VT - Vermont Rational Service Areas

Data Layer Name: Vermont Rational Service Areas (RSAs)Alternate Name: Vermont RSAsOverview:Rational Service Areas (RSAs), originally developed in 2001 and revised in 2011, are generalized catchment areas relating to the delivery of primary health care services. In Vermont, RSA area delineations rely primarily on utilization data. The methods used are similar to those used by David Goodman to define primary care service areas based on Medicare data, but include additional sources of utilization data. Using these methods, towns were assigned based on where residents are going for their primary care. The process used to delineate Vermont RSAs was iterative. It began by examining utilization patterns based on: (1) the primary care service areas that Goodman had defined for Vermont from Medicare data; (2) Vermont Medicaid assignments of clients to primary care providers; and, (3) responses to the “town of residence”/”town of primary care” questions in the Vermont Behavioral Risk Factor survey. Taking into account the limitations of each of these sources of data, VDH statisticians defined preliminary town centers and were able to assign approximately two/thirds of the towns to a town center. For towns with no clear utilization patterns, they examined mileage from these preliminary centers, and mileage from towns that had primary care physicians. Contiguity of areas was also examined. A few centers were added and others were deleted. After all towns were assigned to a center and mapped, outliers were identified and reviewed by referring to both mileage maps and utilization patterns. Drive time information was not available. In some cases where the mileage map seemed to indicate one center, but the utilization patterns were strongly supportive of another center, utilization was used as a proxy for drive time.Preliminary RSAs were presented to the Vermont Primary Care Collaborative, the Vermont Coalition of Clinics for the Uninsured and other community members for their feedback. Department of Health District Directors from the Division of Community Public Health were also consulted. These groups suggested modifications to the areas based on their experience working in the areas in question. As a result of this review a few centers were added, deleted and combined, and several towns were reassigned. The Vermont Primary Care Collaborative reviewed the final version of RSAs. The result of this process is 38 Rational Service Areas.Given the limitations of the information available for this purpose, the delineation approach was deemed reasonable and has resulted in a set of RSAs that have been widely reviewed and accepted. Because of the iterative process, it is recognized that this is not a "pure" methodology in the sense that someone else attempting to replicate this process would probably not produce exactly the same results. RSAs have been reviewed periodically to keep up with changes in demographics and provider practice locations. One revision occurred in 2011. This 2011 revision took towns that had originally been assigned as using out-of-state providers and reassigned them to Vermont RSAs. Technical Details:Vermont RSAs were defined using 3 sources of primary care utilization data and mileage maps. Each of the data sources had limitations, and these limitations had to be considered as towns were assigned to a RSA. A description of each of these data sources is provided. Medicare utilization data was obtained from the Primary Care Service Areas developed by David Goodman using 1996 and 1997 Medicare Part B and Outpatient files. Thirty-eight primary care service areas were defined for Vermont. The major limitation of these assignments was that they were based on zip codes rather than town boundaries. Many small towns do not have their own zip code, or the town may be divided into multiple zip codes shared with multiple other towns. As the utilization data was reviewed consideration was given to whether the zip code in question represented the town, or whether utilization from that town may have been masked by a larger town's utilization patterns. A second consideration was that the Medicare data used 1996 & 1997 utilization. In areas where there were new practices established after 1997, the Medicare data would not be able to reflect their utilization.Medicaid claims data only included children age 17 and under. The file contained Medicaid clients in 2000 with the town of residence of the client and the town of the primary care provider. The limitation in this file was that although the Medicaid database included a field for the geographic location of the provider separate from the mailing address, after examining the file it was determined that in many cases the mailing address was also being entered into the geographic location. In areas where practices were owned by a larger organization, the utilization patterns could not be determined. For example, in the St. Johnsbury RSA there were practices owned by an out-of-state medical center. Although it is known that there are medicaid providers in some of the towns in that area, all of the utilization was coded to out of state. Therefore the Medicaid data had to be disregarded in this area. The St. Johnsbury RSA was subsequently defined around three town centers (St. Johnsbury, Lyndon, and Danville) because more precise utilization patterns could not be distinguished.The BRFSS data was obtained from the 1998-2000 surveys. Respondents were asked for the town of their primary care provider. The town of residence of the respondent is also collected. These responses represented all Vermonters age 18-64 years old, regardless of type of insurance. The limitation of this data was small number of respondents in the smaller towns. Mileage information was obtained from the Vermont Medicaid program. This mileage information was derived using GIS mapping software to assess all statewide roads. However, drive-time data could not be determined at that time because there was no distinction between primary and secondary roads. The Medicaid program applied GIS mapping software to assign clients to primary care providers using 15 miles as a proxy for 30-minute drive time. This standard was also used in 2001 when the original RSAs were developed.The VDH Public Health Statistics program periodically updates RSA GIS data. (last updated in 2011)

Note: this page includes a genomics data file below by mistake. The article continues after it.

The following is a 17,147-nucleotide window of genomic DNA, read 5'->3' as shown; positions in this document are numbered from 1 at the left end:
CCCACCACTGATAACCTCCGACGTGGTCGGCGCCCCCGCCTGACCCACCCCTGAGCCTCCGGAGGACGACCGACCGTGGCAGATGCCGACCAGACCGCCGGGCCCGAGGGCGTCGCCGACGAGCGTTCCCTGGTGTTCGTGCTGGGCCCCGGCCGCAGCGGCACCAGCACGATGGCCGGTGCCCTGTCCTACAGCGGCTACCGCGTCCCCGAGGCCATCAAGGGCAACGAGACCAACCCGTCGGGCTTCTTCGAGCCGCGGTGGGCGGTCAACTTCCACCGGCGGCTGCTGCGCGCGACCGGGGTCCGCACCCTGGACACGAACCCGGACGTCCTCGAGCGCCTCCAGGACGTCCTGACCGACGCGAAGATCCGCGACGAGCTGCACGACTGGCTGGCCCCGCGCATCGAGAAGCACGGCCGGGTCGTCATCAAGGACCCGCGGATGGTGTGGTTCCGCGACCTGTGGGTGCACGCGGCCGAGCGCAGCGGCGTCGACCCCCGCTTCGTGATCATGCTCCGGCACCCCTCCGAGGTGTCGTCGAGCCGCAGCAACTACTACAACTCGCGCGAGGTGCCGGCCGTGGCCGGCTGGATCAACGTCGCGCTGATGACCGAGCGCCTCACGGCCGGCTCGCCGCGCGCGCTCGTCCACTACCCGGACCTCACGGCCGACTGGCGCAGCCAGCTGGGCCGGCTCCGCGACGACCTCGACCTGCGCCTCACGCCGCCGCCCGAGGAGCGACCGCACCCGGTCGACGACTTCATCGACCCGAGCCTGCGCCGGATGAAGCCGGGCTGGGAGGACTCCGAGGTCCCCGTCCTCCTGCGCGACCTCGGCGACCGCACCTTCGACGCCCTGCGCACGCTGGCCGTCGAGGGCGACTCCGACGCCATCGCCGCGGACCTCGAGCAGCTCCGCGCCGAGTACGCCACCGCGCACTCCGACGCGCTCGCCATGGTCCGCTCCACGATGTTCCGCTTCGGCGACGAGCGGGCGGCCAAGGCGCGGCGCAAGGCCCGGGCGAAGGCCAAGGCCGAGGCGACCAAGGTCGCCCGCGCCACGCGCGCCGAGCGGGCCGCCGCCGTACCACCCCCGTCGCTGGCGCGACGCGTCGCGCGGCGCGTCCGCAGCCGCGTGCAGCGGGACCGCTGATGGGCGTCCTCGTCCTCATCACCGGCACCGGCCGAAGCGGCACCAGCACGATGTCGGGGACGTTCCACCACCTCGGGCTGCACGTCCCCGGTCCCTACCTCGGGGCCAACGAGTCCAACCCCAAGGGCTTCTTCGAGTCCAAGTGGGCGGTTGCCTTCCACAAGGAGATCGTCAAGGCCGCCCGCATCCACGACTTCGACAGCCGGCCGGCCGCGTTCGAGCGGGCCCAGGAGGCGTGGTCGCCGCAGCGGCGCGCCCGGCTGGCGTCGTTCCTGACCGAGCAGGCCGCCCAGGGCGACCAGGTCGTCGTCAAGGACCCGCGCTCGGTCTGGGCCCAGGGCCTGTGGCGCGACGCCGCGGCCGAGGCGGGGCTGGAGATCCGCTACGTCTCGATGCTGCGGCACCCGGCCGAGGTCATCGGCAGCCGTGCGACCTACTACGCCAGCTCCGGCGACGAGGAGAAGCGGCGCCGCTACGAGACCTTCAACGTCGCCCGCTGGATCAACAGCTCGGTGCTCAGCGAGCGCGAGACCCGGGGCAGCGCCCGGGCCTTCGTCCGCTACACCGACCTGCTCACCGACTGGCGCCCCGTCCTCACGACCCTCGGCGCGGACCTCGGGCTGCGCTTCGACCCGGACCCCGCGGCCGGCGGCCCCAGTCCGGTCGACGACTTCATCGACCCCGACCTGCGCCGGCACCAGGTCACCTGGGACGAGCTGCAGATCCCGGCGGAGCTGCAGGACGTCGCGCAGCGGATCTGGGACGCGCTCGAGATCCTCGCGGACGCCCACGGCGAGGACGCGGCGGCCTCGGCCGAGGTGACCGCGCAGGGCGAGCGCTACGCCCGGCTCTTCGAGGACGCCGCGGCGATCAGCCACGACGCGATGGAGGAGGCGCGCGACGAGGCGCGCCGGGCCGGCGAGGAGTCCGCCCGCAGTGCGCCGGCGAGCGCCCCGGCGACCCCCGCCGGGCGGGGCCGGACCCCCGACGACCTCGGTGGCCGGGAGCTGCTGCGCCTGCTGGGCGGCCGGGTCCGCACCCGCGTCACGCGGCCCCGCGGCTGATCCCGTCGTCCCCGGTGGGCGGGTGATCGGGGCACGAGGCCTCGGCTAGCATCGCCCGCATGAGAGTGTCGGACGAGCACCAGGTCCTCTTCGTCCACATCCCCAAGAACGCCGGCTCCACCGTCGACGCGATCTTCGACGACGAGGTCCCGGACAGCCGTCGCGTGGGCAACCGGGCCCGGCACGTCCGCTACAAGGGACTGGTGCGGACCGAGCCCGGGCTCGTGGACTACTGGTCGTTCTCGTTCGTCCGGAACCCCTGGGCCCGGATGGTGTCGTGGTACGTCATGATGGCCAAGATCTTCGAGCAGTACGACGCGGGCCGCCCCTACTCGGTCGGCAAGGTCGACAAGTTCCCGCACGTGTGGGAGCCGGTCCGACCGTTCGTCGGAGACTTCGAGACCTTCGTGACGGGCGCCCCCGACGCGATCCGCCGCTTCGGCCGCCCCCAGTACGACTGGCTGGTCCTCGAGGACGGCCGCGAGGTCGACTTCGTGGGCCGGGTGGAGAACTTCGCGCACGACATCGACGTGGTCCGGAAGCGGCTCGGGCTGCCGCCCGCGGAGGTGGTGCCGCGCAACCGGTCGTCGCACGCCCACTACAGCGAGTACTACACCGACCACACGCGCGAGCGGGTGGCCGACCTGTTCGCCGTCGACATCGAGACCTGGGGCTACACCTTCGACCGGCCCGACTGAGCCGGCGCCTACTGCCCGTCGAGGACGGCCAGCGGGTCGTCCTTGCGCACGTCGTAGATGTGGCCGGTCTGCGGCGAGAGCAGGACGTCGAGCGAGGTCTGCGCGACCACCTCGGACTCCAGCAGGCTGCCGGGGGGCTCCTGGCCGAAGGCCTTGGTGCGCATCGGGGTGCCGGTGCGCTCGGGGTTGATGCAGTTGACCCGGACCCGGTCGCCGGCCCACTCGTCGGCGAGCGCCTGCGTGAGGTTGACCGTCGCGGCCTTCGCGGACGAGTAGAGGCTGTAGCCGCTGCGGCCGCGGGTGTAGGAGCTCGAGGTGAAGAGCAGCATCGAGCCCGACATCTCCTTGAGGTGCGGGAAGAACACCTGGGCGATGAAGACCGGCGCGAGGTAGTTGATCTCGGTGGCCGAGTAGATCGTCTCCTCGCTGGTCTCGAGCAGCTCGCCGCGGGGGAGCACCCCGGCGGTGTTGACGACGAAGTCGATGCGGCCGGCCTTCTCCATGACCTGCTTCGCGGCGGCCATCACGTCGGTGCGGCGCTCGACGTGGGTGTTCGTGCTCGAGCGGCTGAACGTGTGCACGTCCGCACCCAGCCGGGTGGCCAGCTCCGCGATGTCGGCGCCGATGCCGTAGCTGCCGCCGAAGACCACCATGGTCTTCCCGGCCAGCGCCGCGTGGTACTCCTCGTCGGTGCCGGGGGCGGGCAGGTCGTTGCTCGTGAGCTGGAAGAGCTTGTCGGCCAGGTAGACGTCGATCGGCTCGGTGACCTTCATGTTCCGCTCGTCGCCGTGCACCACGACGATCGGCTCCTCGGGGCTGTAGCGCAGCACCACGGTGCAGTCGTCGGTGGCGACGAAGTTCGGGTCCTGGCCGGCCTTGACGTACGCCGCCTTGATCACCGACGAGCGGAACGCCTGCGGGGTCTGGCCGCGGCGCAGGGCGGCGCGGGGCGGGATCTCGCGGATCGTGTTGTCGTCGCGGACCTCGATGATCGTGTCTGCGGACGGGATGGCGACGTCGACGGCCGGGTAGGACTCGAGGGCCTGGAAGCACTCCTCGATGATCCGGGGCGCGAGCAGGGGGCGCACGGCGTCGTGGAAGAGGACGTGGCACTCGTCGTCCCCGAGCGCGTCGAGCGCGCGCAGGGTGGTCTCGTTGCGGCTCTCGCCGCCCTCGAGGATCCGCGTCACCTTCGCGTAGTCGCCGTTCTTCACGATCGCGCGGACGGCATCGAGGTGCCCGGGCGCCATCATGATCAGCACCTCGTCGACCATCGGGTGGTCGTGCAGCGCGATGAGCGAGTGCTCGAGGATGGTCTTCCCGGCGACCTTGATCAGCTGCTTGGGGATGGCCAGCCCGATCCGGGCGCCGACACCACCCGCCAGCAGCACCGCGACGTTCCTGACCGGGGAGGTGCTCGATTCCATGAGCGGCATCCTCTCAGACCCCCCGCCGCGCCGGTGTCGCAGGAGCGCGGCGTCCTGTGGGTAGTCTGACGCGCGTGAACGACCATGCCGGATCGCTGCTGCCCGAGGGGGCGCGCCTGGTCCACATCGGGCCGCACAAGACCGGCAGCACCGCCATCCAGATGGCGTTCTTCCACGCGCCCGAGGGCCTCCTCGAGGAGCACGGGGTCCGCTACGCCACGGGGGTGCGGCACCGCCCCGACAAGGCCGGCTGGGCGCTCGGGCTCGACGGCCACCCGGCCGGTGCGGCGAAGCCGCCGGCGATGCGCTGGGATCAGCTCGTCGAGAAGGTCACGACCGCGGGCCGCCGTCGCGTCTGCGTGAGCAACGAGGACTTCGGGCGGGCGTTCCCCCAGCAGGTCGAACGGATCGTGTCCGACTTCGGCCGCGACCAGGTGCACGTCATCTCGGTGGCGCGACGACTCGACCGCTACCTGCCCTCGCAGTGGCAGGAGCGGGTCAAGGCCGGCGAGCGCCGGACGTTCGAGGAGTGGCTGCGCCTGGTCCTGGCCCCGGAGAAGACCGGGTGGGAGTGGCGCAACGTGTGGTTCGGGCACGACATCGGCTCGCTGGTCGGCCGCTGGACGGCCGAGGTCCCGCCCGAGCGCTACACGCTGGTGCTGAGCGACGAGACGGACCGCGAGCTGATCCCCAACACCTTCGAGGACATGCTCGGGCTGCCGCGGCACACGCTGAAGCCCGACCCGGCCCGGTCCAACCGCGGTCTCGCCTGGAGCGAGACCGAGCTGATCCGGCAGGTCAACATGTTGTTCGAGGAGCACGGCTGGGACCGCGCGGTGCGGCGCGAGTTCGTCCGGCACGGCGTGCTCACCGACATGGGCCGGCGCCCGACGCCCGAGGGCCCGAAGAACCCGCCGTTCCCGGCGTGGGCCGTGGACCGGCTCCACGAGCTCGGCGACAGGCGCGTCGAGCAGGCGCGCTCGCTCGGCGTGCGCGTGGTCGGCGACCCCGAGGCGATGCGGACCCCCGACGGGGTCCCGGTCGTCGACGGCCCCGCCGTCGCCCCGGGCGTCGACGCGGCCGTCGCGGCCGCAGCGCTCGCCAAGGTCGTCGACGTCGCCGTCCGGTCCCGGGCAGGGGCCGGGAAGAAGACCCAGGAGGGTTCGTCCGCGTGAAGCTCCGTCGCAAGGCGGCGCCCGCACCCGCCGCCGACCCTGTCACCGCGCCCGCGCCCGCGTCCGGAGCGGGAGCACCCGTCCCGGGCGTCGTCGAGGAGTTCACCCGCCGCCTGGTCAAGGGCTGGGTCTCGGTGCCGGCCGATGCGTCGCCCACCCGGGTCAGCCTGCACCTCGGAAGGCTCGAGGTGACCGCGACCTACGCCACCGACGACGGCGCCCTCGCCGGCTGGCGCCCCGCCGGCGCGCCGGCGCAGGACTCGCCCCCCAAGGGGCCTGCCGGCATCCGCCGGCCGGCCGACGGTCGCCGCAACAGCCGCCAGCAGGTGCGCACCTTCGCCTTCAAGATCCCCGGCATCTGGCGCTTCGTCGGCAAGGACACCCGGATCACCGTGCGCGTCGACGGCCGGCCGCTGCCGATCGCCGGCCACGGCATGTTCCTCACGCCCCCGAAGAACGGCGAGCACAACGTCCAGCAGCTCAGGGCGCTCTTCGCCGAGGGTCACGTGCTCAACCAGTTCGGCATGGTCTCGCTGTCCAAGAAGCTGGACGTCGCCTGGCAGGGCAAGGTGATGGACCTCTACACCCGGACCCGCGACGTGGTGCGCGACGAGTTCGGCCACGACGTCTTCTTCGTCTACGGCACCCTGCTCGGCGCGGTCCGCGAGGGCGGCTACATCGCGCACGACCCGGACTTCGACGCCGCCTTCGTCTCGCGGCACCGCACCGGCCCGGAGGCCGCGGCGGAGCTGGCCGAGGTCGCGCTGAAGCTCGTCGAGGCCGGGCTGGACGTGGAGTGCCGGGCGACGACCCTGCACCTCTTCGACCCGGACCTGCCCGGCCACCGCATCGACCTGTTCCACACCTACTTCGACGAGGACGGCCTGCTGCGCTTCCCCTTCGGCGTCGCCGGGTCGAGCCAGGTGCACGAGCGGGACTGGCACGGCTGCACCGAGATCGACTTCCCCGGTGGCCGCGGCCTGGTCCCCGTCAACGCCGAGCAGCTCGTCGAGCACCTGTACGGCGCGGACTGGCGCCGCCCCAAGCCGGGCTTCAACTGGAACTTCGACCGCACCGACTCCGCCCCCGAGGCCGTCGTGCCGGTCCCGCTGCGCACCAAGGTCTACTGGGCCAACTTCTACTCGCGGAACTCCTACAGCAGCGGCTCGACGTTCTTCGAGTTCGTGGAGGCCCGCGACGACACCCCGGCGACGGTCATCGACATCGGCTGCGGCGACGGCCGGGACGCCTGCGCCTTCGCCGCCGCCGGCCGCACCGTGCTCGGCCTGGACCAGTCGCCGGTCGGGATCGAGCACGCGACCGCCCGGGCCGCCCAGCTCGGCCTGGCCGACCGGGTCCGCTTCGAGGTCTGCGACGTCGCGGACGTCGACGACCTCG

Data and Resources

Additional Info

Field Value
Maintainer Admin_VCGI VCGI
Last Updated July 30, 2019, 21:31 (CDT)
Created July 30, 2019, 21:31 (CDT)
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Modified 2018-04-26T14:58:03.590Z